Indian contrasts on the street: electronics and idols, Adidas and excrement, harvest and hunger, gratitude and guilt.
This weekend was the Ayudha Pooja festival, when Hindus worship their work tools and give thanks to their means of livelihood. As in most festivals here, florists make a killing. Shop fronts, market stalls, buses, trucks, tractors and bikes were all decorated with banana leaf branches; chunky yellow, orange, purple, white flower garlands; glistening tinsel or dangling tassels. I heard drumming: tractors were pulling wagons through the street, carrying idols buried under bulky floral wreaths. I saw a man circling an oil lamp and making offerings to his car – candles burning before the front bumper – as to a temple idol. I spotted a garlanded transformer in a power substation, and was told that office PCs are also praised in ancient rituals.
It’s another taste of Indian contrasts. Our first lecturer on the course said there are really two Indias: first world “India” and third world “Bharat” (the Hindu name for India). There’s the educated 40% of middle-upper class Indians who enjoy Western comforts, and the struggling, often illiterate 60% who seem lost in the dark ages. I’ve experienced this myself on a half-hour walk in Bangalore or Pondicherry:
Behind plate-glass in air-con cool, yuppies patronise Nokia and Adidas outlets, alongside a blaze of sari fabrics and then a superette: Colgate toothpaste, Kellogg’s cornflakes and Cadbury chocolate; electric toasters and cordless kettles; shelves of idolettes and incense holders, mangoes and milky sweets. A 21st-century Western city spiced with an exotic tinge.
In front of the glass is a dirt-cum-concrete footpath with missing slabs that expose the aromatic drain a foot or more below. Stray dogs pick at melons rotting in the heat. A small boy tugs at your sleeve, a wizened old lady begs for a cent, a young woman moves hand up to mouth and back, entreating food for her baby. And all around you the civic band is tuning: buses, motorbikes, rickshaws trumpet their sluggish frustration; truck horns blare stuck-record tunes; people cry out in strange tongues.
On a block of narrow shop fronts, chemist counters are packed with bottles and vials and boxes; medical clinics advertise x-rays and tests for stool, urine, blood, sputum; tailors sew trousers; cobblers mend shoes; mechanics fix motorbikes or radios or watches; astropalmists predict your future; flies crawl over skinned chickens beside tottering piles of dodgy DVDs. All the life of the city is on display like a row of booths in a fair.
Saunter for a minute down a small side street, and you’re in a rural village. Goats pick over a garbage heap and cows tied under a thatched roof supply the farmyard aroma. A man urinates, a child defecates, a woman sweeps with a twig broom. It could be the Middle Ages, if you don’t look up at the drooping tangle of wires. Around the corner is a religious bazaar. Through a multicoloured, poly-statued gate, worshippers glimpse a bronze deity by the flickering light of a priest’s oil lamp. A mosque minaret wails the prayer call. Turbaned Sikhs gather in a gurudwara, or Christians pray in church.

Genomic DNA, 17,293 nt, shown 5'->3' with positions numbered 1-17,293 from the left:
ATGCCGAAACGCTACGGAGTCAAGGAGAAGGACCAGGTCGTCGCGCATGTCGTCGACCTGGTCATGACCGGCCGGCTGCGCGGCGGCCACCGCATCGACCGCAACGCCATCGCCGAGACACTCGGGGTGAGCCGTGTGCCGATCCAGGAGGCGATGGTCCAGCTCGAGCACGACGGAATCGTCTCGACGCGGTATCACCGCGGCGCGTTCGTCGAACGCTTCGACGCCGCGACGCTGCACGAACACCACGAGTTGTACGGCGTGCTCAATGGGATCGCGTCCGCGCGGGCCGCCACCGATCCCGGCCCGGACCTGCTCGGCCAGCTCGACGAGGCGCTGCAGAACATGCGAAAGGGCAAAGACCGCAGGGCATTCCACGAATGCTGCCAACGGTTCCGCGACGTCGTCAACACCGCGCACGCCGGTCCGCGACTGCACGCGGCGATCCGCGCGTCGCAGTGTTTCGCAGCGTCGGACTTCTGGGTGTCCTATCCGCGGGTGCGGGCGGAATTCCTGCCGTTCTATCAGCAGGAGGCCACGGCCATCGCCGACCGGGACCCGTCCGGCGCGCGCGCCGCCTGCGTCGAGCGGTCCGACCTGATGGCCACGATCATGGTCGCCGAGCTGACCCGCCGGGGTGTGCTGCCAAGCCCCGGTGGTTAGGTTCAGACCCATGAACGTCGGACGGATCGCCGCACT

We attended a different sort of thanksgiving celebration today. The local Whitefield Memorial Church (founded 1886) celebrated the goodness of God’s creation and the earth’s produce in its annual Harvest Festival Service. Cauliflowers, marrows, coconuts, pineapples, carrots and corn coloured the windowsills, and a huge pumpkin rested before the altar. The congregation belted out classic English hymns with gusto. A salt-cellar, pitcher of water, bunch of flowers, winnow of rice, basket of fruit, unleavened loaf and a decanter of wine were paraded in with matching prayers. ECC director Dr Chacko preached on the ten lepers healed by Jesus, of whom only one returned with gratitude – “were not ten made clean, but where are the other nine?”
Then was the annual church fete, which also had an English feel with a jumble sale, lucky dip, skittles, and guessing a cake’s weight competitions. The scrum at the Indian food stalls showed less Anglo-Saxon reserve. It was a pleasantly fun and festive scene. As I left, however, I ran the guilty gauntlet of beggars seated outside and I recalled another gospel story: poor, starving Lazarus at the feasting, rich man’s gate. I made eye contact and smiled at one beggar-lady, who then followed me plaintively down the lane. Is it better to stride coldly, unseeingly past as many locals do?
I’m recovering from the initial shock of Indian streets and sometimes wonder what my problem was at first – walking around isn’t that terrifying! Now the tension between the two Indias is starting to emerge in more troubling ways, which may not so easily go away.